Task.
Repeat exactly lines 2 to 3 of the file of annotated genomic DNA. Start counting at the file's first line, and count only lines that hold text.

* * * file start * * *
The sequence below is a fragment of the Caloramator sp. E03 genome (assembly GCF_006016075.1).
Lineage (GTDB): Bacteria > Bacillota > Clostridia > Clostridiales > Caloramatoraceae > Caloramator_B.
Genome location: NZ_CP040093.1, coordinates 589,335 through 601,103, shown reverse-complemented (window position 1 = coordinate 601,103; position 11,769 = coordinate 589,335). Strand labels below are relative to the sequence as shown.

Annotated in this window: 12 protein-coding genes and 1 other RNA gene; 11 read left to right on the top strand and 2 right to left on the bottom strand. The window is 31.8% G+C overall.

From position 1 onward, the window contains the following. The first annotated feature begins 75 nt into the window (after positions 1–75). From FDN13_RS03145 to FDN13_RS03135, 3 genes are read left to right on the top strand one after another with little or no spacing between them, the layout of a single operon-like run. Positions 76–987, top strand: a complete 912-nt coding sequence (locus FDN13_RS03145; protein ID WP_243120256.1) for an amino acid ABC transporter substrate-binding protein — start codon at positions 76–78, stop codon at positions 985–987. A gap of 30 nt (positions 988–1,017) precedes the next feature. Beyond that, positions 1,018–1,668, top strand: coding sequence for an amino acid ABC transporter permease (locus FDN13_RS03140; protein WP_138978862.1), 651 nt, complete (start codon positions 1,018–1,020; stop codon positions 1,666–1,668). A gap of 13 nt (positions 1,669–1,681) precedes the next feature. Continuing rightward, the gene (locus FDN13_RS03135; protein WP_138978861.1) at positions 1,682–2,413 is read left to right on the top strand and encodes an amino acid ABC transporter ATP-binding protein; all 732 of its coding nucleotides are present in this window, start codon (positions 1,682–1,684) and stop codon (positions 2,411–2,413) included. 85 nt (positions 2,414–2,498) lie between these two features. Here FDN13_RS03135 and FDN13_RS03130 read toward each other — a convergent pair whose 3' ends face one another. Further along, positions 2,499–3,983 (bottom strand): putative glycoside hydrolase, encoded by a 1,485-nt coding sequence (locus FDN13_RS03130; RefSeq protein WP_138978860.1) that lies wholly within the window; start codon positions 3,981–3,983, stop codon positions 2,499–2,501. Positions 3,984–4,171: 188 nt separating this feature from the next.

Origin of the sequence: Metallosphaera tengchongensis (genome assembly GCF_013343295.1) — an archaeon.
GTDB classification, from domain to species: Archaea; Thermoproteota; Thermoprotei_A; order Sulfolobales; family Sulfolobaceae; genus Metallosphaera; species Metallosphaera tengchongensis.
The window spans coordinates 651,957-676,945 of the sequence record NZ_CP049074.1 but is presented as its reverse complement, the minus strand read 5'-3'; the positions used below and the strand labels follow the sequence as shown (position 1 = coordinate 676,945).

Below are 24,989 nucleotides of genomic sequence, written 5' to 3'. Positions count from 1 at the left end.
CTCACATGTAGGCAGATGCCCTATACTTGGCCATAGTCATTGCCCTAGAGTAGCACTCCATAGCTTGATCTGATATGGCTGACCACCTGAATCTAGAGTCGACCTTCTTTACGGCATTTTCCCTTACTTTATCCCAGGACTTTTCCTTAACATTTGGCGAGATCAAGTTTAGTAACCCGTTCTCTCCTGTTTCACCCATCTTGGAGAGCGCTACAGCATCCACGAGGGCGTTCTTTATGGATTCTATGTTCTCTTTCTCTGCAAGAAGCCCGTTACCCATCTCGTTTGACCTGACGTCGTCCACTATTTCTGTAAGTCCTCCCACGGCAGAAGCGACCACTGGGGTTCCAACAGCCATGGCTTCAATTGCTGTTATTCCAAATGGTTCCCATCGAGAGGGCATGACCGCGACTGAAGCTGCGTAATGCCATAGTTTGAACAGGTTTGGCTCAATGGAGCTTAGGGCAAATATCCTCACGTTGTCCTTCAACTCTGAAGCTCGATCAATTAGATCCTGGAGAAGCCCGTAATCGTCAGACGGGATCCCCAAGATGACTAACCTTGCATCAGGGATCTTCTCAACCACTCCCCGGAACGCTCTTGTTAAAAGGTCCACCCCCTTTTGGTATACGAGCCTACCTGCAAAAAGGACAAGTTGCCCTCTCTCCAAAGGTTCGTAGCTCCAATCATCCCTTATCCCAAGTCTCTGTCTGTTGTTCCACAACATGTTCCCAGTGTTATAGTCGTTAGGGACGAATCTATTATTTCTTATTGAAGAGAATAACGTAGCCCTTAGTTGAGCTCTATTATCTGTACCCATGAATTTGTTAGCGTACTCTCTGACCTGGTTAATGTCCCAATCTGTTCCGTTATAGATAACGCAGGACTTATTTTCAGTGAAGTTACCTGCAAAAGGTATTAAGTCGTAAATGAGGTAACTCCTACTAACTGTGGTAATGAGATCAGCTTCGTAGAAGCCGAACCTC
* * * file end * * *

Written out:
Lineage (GTDB): Bacteria > Bacillota > Clostridia > Clostridiales > Caloramatoraceae > Caloramator_B.
Genome location: NZ_CP040093.1, coordinates 589,335 through 601,103, shown reverse-complemented (window position 1 = coordinate 601,103; position 11,769 = coordinate 589,335). Strand labels below are relative to the sequence as shown.